Missouri Hair Braiders

Pertinacious Tom

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In other news, the horror of unlicensed tour guides continues to expand
 

This morning, the United States Court of Appeals for the Fourth Circuit ruled unanimously that Charleston, S.C., violated the First Amendment by making it illegal for anyone to give paid tours of the city without obtaining a special license. The ordinance, which was first struck down by a South Carolina trial court in 2018 in response to a lawsuit brought by the Institute for Justice (IJ), had required guides to prove they mastered a 500-page manual recounting the facts city leaders deemed most important. Today’s ruling affirms that the 2018 ruling was correct and that the ordinance violated the First Amendment.

“In this country, we rely on people to decide who they want to listen to rather than relying on the government to decide who gets to speak,” said IJ Senior Nutjob  Arif Panju. “Charleston’s law was unconstitutional because it got that important principle exactly backwards.”

...
I can't believe they bothered to appeal the original decision but am glad to see another win despite the nutjob legal representation.

 

chinabald

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In Michigan to be a Barber

Applicants for a barber license must be at least 17 years of age, satisfactorily complete 1,800 hours of coursework at a licensed barber college, pass an examination approved by the board and the department, must have completed at least the tenth grade of school or possess an equivalent education, and be of good moral character.

To be a cosmetologist which does not allow you to use clippers when cutting hair 

To become licensed as a cosmetologist an individual must be at least 17 years of age, be of good moral character, have an education equivalent to the completion of the ninth grade, have completed either not less than 1,500-hour course study in a licensed school of cosmetology, or have served as an apprentice for not less than 2 years in a licensed cosmetology establishment in which hair care services, skin care services and manicuring services are offered and have successfully passed an examination prescribed by the board and the department.

Or according to our Governor you can just google how to cut hair. https://wwjnewsradio.radio.com/media/audio-channel/governor-whitmer-if-you-really-need-a-haircut-google-it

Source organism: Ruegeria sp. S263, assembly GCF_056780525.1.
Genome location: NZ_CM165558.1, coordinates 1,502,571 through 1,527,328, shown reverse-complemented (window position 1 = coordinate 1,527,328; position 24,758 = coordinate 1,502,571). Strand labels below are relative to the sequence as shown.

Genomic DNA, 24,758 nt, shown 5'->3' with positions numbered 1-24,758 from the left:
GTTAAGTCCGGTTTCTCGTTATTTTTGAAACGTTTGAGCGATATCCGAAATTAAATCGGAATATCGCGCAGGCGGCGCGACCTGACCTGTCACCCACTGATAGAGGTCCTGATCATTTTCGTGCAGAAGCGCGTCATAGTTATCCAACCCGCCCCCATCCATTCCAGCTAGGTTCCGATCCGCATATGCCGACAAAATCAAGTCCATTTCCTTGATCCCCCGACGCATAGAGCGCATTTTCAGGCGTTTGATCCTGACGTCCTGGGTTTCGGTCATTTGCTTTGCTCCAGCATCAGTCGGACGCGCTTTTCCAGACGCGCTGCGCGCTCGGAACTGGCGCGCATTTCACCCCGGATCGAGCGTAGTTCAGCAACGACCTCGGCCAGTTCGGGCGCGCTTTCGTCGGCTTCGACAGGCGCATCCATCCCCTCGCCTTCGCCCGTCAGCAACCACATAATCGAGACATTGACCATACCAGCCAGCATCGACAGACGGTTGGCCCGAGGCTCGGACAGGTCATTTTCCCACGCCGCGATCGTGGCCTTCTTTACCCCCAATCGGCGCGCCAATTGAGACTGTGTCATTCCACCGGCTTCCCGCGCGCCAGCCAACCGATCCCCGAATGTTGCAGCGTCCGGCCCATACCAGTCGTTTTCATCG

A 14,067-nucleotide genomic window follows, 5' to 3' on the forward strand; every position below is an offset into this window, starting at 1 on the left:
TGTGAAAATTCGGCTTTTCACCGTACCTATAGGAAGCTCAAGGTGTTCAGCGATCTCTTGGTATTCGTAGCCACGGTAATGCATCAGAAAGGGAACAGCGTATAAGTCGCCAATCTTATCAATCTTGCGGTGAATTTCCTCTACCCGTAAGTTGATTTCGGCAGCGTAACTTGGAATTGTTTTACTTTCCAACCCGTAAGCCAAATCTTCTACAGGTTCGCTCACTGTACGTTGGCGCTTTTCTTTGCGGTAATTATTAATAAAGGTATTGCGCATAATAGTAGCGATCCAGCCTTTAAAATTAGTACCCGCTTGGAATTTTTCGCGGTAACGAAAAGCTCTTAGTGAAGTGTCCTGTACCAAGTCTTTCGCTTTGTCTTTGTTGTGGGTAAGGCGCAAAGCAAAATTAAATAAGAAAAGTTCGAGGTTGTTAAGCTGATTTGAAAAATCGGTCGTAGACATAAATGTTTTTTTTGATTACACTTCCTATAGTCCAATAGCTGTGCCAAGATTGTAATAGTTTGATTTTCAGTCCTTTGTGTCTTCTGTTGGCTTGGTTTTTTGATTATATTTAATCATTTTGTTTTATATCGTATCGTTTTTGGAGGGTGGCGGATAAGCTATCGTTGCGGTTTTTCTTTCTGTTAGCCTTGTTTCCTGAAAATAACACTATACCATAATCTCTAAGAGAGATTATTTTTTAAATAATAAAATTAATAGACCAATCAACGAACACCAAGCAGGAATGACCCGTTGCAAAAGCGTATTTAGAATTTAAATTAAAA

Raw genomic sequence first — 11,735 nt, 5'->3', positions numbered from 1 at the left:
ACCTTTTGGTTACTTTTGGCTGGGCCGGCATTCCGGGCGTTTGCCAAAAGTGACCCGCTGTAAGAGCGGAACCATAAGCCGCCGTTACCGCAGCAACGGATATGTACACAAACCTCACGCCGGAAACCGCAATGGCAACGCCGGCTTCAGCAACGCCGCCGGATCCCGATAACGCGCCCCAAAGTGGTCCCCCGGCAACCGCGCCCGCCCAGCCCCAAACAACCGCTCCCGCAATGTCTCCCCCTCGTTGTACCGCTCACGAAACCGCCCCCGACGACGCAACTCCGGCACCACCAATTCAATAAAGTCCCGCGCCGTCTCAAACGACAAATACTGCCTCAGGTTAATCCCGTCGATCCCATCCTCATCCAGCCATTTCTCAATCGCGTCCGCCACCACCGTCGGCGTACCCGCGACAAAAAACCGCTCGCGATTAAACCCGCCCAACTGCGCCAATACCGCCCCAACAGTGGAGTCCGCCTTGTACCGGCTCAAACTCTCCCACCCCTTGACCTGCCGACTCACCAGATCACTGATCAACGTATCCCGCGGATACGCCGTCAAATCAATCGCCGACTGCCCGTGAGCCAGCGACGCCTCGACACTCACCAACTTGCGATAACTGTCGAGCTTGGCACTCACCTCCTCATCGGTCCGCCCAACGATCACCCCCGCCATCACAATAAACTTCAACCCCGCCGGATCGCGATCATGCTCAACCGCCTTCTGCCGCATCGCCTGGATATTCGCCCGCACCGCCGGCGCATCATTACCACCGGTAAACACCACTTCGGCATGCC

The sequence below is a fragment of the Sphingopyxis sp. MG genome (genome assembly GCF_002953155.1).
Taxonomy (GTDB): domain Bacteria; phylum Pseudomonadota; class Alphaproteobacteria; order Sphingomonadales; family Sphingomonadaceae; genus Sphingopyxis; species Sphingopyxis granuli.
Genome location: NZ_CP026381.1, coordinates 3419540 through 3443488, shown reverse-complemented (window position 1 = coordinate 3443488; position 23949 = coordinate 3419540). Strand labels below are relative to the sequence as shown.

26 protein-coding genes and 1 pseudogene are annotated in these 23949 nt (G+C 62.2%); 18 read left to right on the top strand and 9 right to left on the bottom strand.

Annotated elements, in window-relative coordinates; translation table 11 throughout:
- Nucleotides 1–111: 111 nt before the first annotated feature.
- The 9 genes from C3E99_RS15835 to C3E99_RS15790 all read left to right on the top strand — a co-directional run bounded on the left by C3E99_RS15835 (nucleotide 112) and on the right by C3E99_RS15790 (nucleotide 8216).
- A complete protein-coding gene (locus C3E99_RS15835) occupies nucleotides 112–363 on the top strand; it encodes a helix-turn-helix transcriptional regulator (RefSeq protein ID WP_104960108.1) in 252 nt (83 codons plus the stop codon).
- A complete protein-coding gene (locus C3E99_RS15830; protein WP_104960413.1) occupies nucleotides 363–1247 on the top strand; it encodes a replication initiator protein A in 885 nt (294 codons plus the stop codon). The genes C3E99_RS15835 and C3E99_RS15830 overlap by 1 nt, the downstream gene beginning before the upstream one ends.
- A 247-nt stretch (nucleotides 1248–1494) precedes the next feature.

Pertinacious Tom

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In Michigan to be a Barber

Applicants for a barber license must be at least 17 years of age, satisfactorily complete 1,800 hours of coursework at a licensed barber college, pass an examination approved by the board and the department, must have completed at least the tenth grade of school or possess an equivalent education, and be of good moral character.

To be a cosmetologist which does not allow you to use clippers when cutting hair 

To become licensed as a cosmetologist an individual must be at least 17 years of age, be of good moral character, have an education equivalent to the completion of the ninth grade, have completed either not less than 1,500-hour course study in a licensed school of cosmetology, or have served as an apprentice for not less than 2 years in a licensed cosmetology establishment in which hair care services, skin care services and manicuring services are offered and have successfully passed an examination prescribed by the board and the department.

Or according to our Governor you can just google how to cut hair. https://wwjnewsradio.radio.com/media/audio-channel/governor-whitmer-if-you-really-need-a-haircut-google-it
Other than the age thing and requiring 1,800 hours instead of 1,500, the requirements to be a barber look pretty similar to the requirements to be an Air Transport Pilot. You can google how to fly passengers around in jets too.

 

frenchie

Super Anarchist
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training_social.jpg


 

Pertinacious Tom

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That seems like a pretty reasonable number for the police but the hairdressing thing just looks like protectionism/cronyism that only benefits license holders and their political cronies at the expense of more choices and lower prices for consumers.

I can't recall exactly but I had somewhere around 250 flight hours when I started as a flight instructor. Let that fly over your house with a student at the controls and hope it doesn't sink in.

 

Pertinacious Tom

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Lawsuit to force Montana to become Somalia
 

In almost every state, when you get sick and visit your doctor, you can obtain prescribed medications right there in the doctor’s office—a practice known as “doctor dispensing.” But not in Montana, which bans most doctors from dispensing medications. Dr. Carol Bridges, Dr. Cara Harrop and Dr. Todd Bergland want to use doctor dispensing to improve care and save patients money. Today, they partnered with the Institute for Justice (IJ) to file a lawsuit in Missoula County District Court challenging Montana’s ban on doctor dispensing.